A Dangerous Method has been largely – and wilfully – overshadowed by its hype. Most people heard about “that film where Keira Knightley gets spanked” long before they knew it was about Sigmund Freud and Carl Jung. To be honest, when I found out about the psychoanalysis, I was worried it might get in the way of the spanking.
The scene in question – which turns out to be fleeting – has been talked about so much it colours the rest of the movie, in the same way watching Titanic is coloured by the knowledge that the boat is going to end up at the bottom of the ocean. A Dangerous Method’s narrative – centering on the relationship between Freud and Jung during the early years of psychoanalysis – is like a sexual orchestra building towards its inevitable crescendo.
It’s a shame the film isn’t quite strong enough to carry the weight of expectation. It has the ingredients of a David Cronenberg classic; madness, sex, revulsion at the self. But it’s disappointingly flat.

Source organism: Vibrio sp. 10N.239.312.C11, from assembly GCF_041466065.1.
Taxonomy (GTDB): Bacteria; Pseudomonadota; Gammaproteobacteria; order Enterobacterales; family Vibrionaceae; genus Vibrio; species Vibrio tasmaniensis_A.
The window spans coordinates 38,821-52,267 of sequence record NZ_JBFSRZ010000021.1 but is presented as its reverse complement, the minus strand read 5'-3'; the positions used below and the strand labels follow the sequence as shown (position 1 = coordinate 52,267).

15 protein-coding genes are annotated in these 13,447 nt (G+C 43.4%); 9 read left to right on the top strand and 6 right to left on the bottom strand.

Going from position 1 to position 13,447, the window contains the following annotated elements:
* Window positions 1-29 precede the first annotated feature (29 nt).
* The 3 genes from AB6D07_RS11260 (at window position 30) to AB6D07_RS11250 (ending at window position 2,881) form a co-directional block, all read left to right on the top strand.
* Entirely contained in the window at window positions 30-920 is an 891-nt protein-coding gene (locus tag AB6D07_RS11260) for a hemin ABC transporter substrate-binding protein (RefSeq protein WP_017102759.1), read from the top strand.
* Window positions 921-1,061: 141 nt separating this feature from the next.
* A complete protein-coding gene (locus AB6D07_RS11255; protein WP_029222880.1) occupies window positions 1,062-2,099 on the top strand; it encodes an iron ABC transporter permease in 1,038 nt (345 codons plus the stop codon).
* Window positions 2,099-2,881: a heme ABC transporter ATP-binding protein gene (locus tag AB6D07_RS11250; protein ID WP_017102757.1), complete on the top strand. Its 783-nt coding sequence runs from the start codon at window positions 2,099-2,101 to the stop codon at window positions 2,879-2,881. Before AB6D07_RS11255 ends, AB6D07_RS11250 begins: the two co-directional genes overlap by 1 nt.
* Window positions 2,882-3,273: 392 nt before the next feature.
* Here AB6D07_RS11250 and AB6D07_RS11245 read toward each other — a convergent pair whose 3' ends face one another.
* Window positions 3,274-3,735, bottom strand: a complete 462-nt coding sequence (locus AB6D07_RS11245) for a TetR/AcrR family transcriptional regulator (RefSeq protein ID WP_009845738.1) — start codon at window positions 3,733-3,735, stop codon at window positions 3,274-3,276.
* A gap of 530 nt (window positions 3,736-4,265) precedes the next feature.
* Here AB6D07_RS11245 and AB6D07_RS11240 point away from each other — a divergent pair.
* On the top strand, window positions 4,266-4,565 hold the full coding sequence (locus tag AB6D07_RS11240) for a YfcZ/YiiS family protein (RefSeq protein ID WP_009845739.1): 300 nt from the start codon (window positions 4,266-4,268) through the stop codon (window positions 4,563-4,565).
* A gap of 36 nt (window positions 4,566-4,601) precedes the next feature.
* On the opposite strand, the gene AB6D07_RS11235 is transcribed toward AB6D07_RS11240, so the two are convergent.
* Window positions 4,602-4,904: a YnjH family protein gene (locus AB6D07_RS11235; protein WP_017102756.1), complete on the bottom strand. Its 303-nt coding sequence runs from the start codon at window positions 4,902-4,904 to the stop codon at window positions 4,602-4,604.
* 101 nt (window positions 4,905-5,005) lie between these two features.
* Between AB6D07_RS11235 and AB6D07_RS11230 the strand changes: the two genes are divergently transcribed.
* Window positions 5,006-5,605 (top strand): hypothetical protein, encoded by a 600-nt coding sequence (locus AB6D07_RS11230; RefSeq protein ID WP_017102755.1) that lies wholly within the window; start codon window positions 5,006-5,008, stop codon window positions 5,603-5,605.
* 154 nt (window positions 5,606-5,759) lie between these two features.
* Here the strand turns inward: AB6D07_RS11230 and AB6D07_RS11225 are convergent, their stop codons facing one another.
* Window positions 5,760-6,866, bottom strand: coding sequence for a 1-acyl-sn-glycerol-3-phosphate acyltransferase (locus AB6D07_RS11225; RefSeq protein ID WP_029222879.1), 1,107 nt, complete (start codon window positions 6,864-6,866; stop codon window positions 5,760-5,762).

Knightley is often – somewhat unfairly – criticised for pouting her way through roles; an accusation that certainly can’t be levelled at this performance. From the opening scene, in which, as Jung’s disturbed patient-come-protege Sabina Spielrein, she is dragged kicking and screaming into an asylum, Knightley sets out her stall. She contorts her chisled jaw and slender limbs in improbable angles, flinching at the slightest movement. This is her What’s Eating Gibert Grape moment. She doesn’t quite pull it off. Despite a valiant effort, she is never quite convincing as Spielrein the patient, although she is more comfortable as her character “recovers” (a very suspect word in the eyes of a psychoanalyst).
Viggo Mortensen is impressive as psychoanalytical patriarch Freud, playing him with a menacing reserve. Michael Fassbender’s Jung is a refreshing change of pace for the actor du jour – a likable, earnest chap troubled by his repressed sexual desires and some pretty wacky ideas about para-psychology. The dialogue between the two doesn’t exactly crackle but it’s a fascinating take on the decidedly Freudian relationship at the heart of psychoanalysis.
If you can put the spanking to the back of your mind, A Dangerous Method is a passable, slow-paced period drama. But as a David Cronenberg vision of the nature of psychology and desire, you can’t help but feel short-changed.
First published in City A.M.